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How Many Hoops Will Kids Jump Through To Play Rock, Paper, Scissors?

Welcome to The Riddler. Every week, I offer up problems related to the things we hold dear around here: math, logic and probability. There are two types: Riddler Express for those of you who want something bite-size and Riddler Classic for those of you in the slow-puzzle movement. Submit a correct answer for either,1 and you may get a shoutout in next week’s column. If you need a hint or have a favorite puzzle collecting dust in your attic, find me on Twitter.

Riddler Express

From Dave Moran, into the woods:

Xavier and Yolanda are on a road trip when they notice a hiking trailhead on the side of the highway. They decide to check it out and pull into the parking lot. The sign at the trailhead describes the trail like this: “Flat, with excellent scenery on both sides. The trail dead-ends about 3 miles from this trailhead.”

Xavier and Yolanda agree to go hiking on the trail. But Yolanda hikes at a faster pace than Xavier, and each prefers to hike at his or her own steady pace instead of adjusting it to stay with the other person. Neither Xavier nor Yolanda knows exactly how fast either of them walk; they only know that Yolanda is faster. To further complicate matters, both of their cellphones are dead, they have no other timepieces of any kind, and they have no idea, as they stand at the trailhead, whether there are any distance markers or memorable landmarks along the trail.

How can Xavier and Yolanda plan their hike such that (1) they start hiking down the trail at the same time, (2) they each hike at their own steady pace the entire time, (3) they only hike up and down the trail (i.e., no hiking in the parking lot or on the highway), and (4) they arrive back at the trailhead at the same time?

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Riddler Classic

From Taylor Firman, the bell rings and it’s time for gym:

The following delightful video has been making the viral rounds:

Let’s call this game rock-paper-scissors-hop. Here is an idealized list of its rules:

  • Kids stand at either end of N hoops.
  • At the start of the game, one kid from each end starts hopping at a speed of one hoop per second until they run into each other, either in adjacent hoops or in the same hoop.
  • At that point, they play rock-paper-scissors at a rate of one game per second until one of the kids wins.
  • The loser goes back to their end of the hoops, a new kid immediately steps up at that end, and the winner and the new player hop until they run into each other.
  • This process continues until someone reaches the opposing end. That player’s team wins!

You’ve just been hired as the gym teacher at Riddler Elementary. You’re having a bad day, and you want to make sure the kids stay occupied for the entire class. If you put down eight hoops, how long on average will the game last? How many hoops should you put down if you want the game to last for the entire 30-minute period, on average?

To get you started, here’s how a single game might unfold:

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Solution to last week’s Riddler Express

Congratulations to рџ‘Џ JiHwan Moon рџ‘Џ of Seoul, South Korea, winner of last week’s Riddler Express!

Last week, I asked you to take a standard deck of cards and pull out the numbered cards (the cards 2 through 10) from one suit. After shuffling them and laying them face down in a row, you flipped over the first card. If you correctly guessed whether the next card in the row was bigger or smaller, you could keep going. If you played this game optimally, what was the probability that you could get to the end without making any mistakes?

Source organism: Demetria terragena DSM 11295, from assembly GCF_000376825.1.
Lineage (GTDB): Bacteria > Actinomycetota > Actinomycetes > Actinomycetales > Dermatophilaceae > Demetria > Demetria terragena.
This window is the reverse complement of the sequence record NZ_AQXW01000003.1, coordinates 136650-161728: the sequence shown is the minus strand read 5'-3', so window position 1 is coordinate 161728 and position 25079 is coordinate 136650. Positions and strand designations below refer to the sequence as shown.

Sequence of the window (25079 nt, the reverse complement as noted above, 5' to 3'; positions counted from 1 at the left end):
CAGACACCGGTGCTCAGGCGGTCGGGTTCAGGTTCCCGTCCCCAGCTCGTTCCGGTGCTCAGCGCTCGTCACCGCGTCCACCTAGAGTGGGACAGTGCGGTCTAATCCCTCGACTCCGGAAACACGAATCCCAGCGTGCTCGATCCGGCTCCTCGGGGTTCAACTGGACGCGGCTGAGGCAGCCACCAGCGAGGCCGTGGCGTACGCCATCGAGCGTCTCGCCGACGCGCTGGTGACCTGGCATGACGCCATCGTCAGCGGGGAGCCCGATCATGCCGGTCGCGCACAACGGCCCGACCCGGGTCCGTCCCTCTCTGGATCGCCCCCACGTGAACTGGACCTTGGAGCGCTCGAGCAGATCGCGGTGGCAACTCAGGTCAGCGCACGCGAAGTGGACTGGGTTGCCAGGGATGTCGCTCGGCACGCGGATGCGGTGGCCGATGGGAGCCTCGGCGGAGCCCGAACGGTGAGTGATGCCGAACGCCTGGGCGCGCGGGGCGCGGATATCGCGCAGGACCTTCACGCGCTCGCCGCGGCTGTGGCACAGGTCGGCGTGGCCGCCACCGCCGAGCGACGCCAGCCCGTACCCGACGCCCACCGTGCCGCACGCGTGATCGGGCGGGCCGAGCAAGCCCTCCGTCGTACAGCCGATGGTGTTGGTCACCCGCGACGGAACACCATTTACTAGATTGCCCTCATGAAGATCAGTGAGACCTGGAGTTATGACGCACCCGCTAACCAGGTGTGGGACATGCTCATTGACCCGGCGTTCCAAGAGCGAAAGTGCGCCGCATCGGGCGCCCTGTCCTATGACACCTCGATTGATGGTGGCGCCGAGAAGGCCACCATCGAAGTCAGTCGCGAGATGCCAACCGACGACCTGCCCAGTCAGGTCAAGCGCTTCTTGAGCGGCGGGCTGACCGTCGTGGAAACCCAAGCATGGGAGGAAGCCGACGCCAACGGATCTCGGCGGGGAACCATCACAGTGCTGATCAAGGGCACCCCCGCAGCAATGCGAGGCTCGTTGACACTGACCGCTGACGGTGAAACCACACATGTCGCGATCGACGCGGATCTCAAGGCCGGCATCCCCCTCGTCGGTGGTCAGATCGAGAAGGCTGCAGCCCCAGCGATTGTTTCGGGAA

It’s about 17 percent.

The optimal strategy is fairly simple: You should say “bigger” if there are more bigger cards remaining and “smaller” if there are more smaller cards remaining. (If there is an equal number of bigger and smaller cards, you can just guess randomly — for simplicity, let’s say you always guess “bigger” in this case.)

Getting to the probability of winning is a little trickier. Because we are dealing with cards 2 through 10, we are dealing with nine cards. Therefore, there are 9! — or 362,880 — ways that these cards might be arranged. What we need to do next is figure out how many of those arrangements will lead us to a win. If we divide the number of winning arrangements by the total number of arrangements, we’ll get the probability that we win the game.

To ease into these calculations, let’s first imagine a smaller game — just two cards, numbered 2 and 3. In this case, you’re guaranteed to win because you’ll know for sure after seeing the first card whether the second and final card is bigger or smaller. Now, let’s move to a slightly larger game — three cards, numbered 2, 3 and 4. Things get a little more interesting here. There are six (3!) decks you might face. Five of these — every arrangement except 324 — leads to a win. In a game with four cards, there are 24 (4!) possible decks, 16 of which lead to victory.

Solver Keith Hudson developed a clever way to find and visualize the underlying pattern here, which we can extend to solve our nine-card game. Imagine numbers in a pyramid, where each row going down represents a game of a certain size: one card, two cards, etc. The numbers in each row of the pyramid add up to the number of ways you can win that game. From left to right, the individual numbers in each row are the number of ways you can win that game if you happen to start with the lowest card, then the second-lowest card, and so on to the highest card. For example, in a one-card game, there is only one card you can start with and one way to win. In a two-card game, there are two cards you can start with, and one way to win in each of those cases. In a three-card game, there are three cards you can start with, and two, one and two ways, respectively, to win in those scenarios. The first six rows look like this: